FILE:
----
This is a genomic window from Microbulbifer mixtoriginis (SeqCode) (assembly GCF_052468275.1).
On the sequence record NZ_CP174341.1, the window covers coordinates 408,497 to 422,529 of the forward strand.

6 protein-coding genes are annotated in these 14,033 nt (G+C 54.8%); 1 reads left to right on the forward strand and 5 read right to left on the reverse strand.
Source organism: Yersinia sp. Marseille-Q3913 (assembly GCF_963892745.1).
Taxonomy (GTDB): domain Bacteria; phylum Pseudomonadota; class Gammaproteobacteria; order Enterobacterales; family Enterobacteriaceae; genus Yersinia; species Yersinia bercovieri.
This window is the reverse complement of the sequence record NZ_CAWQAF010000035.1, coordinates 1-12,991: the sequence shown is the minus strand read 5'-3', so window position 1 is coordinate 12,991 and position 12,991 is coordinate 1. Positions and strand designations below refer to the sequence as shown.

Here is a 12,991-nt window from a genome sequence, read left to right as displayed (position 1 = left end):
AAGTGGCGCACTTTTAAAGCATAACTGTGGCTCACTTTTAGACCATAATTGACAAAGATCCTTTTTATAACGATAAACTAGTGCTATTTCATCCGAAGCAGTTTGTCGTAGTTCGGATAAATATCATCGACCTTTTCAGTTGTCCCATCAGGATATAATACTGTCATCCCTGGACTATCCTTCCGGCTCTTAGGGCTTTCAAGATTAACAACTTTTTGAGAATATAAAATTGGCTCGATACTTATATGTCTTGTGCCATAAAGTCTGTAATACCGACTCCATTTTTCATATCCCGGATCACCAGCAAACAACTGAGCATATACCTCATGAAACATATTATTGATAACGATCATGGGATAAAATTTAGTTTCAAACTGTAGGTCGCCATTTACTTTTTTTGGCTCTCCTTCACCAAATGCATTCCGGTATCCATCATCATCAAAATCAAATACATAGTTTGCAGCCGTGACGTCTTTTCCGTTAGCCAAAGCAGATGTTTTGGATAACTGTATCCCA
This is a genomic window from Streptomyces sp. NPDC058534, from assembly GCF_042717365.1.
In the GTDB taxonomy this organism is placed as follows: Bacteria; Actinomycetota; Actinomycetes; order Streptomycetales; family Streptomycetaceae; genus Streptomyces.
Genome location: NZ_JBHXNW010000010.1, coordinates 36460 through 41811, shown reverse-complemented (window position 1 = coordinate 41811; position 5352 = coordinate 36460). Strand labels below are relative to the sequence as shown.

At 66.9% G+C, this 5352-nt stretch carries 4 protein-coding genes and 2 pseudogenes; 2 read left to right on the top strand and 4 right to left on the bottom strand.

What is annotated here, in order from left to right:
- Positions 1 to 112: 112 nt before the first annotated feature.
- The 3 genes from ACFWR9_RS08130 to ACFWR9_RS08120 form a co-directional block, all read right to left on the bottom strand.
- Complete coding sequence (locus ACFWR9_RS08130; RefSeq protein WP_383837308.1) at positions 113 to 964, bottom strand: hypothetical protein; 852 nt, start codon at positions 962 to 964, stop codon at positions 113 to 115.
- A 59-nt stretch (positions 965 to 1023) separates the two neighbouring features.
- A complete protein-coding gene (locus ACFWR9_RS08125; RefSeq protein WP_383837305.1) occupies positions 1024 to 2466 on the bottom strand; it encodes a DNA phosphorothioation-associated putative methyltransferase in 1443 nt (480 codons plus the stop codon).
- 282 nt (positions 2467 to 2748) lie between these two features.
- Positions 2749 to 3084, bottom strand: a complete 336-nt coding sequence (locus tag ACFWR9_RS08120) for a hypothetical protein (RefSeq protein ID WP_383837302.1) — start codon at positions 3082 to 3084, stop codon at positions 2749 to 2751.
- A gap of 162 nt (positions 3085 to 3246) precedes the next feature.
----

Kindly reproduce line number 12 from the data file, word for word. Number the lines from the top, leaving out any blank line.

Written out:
At 66.9% G+C, this 5352-nt stretch carries 4 protein-coding genes and 2 pseudogenes; 2 read left to right on the top strand and 4 right to left on the bottom strand.